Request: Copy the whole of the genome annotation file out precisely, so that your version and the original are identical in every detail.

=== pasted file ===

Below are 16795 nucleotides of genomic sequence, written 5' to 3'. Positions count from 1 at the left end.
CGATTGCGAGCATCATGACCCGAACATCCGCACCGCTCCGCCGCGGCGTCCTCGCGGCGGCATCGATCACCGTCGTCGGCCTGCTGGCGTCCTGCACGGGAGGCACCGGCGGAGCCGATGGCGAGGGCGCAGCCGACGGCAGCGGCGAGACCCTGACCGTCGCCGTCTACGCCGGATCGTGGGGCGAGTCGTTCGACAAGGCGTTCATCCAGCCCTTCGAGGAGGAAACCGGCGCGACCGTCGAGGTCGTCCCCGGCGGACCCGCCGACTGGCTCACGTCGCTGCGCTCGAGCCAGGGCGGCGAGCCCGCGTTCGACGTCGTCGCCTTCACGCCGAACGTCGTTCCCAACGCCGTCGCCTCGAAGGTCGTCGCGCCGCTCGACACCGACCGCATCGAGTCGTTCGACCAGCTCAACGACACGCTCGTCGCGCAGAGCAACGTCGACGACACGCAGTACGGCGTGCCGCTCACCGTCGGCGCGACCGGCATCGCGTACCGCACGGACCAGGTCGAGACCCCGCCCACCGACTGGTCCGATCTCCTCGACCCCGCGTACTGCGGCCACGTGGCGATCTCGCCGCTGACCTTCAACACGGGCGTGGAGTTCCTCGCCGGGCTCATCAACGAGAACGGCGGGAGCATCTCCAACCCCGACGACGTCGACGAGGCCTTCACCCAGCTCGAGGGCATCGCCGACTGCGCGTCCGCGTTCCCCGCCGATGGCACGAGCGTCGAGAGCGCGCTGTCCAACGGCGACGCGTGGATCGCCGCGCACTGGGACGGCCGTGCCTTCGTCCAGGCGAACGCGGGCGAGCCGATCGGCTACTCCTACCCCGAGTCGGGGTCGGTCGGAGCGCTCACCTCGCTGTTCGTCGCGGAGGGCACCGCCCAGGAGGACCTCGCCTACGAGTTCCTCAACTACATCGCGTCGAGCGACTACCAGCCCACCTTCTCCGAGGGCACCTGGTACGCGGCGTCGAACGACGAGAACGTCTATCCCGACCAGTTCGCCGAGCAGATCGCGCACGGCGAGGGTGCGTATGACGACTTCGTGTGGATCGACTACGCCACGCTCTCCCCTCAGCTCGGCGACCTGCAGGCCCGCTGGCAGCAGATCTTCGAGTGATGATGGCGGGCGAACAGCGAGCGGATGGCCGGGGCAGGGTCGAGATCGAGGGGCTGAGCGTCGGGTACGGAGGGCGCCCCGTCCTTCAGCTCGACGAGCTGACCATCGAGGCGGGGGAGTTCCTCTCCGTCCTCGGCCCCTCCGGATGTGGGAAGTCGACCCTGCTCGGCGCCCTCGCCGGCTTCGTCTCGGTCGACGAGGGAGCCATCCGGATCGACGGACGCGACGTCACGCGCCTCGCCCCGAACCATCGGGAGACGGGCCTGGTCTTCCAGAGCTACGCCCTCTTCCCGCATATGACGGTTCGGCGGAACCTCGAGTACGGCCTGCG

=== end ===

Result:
Below are 16795 nucleotides of genomic sequence, written 5' to 3'. Positions count from 1 at the left end.
CGATTGCGAGCATCATGACCCGAACATCCGCACCGCTCCGCCGCGGCGTCCTCGCGGCGGCATCGATCACCGTCGTCGGCCTGCTGGCGTCCTGCACGGGAGGCACCGGCGGAGCCGATGGCGAGGGCGCAGCCGACGGCAGCGGCGAGACCCTGACCGTCGCCGTCTACGCCGGATCGTGGGGCGAGTCGTTCGACAAGGCGTTCATCCAGCCCTTCGAGGAGGAAACCGGCGCGACCGTCGAGGTCGTCCCCGGCGGACCCGCCGACTGGCTCACGTCGCTGCGCTCGAGCCAGGGCGGCGAGCCCGCGTTCGACGTCGTCGCCTTCACGCCGAACGTCGTTCCCAACGCCGTCGCCTCGAAGGTCGTCGCGCCGCTCGACACCGACCGCATCGAGTCGTTCGACCAGCTCAACGACACGCTCGTCGCGCAGAGCAACGTCGACGACACGCAGTACGGCGTGCCGCTCACCGTCGGCGCGACCGGCATCGCGTACCGCACGGACCAGGTCGAGACCCCGCCCACCGACTGGTCCGATCTCCTCGACCCCGCGTACTGCGGCCACGTGGCGATCTCGCCGCTGACCTTCAACACGGGCGTGGAGTTCCTCGCCGGGCTCATCAACGAGAACGGCGGGAGCATCTCCAACCCCGACGACGTCGACGAGGCCTTCACCCAGCTCGAGGGCATCGCCGACTGCGCGTCCGCGTTCCCCGCCGATGGCACGAGCGTCGAGAGCGCGCTGTCCAACGGCGACGCGTGGATCGCCGCGCACTGGGACGGCCGTGCCTTCGTCCAGGCGAACGCGGGCGAGCCGATCGGCTACTCCTACCCCGAGTCGGGGTCGGTCGGAGCGCTCACCTCGCTGTTCGTCGCGGAGGGCACCGCCCAGGAGGACCTCGCCTACGAGTTCCTCAACTACATCGCGTCGAGCGACTACCAGCCCACCTTCTCCGAGGGCACCTGGTACGCGGCGTCGAACGACGAGAACGTCTATCCCGACCAGTTCGCCGAGCAGATCGCGCACGGCGAGGGTGCGTATGACGACTTCGTGTGGATCGACTACGCCACGCTCTCCCCTCAGCTCGGCGACCTGCAGGCCCGCTGGCAGCAGATCTTCGAGTGATGATGGCGGGCGAACAGCGAGCGGATGGCCGGGGCAGGGTCGAGATCGAGGGGCTGAGCGTCGGGTACGGAGGGCGCCCCGTCCTTCAGCTCGACGAGCTGACCATCGAGGCGGGGGAGTTCCTCTCCGTCCTCGGCCCCTCCGGATGTGGGAAGTCGACCCTGCTCGGCGCCCTCGCCGGCTTCGTCTCGGTCGACGAGGGAGCCATCCGGATCGACGGACGCGACGTCACGCGCCTCGCCCCGAACCATCGGGAGACGGGCCTGGTCTTCCAGAGCTACGCCCTCTTCCCGCATATGACGGTTCGGCGGAACCTCGAGTACGGCCTGCG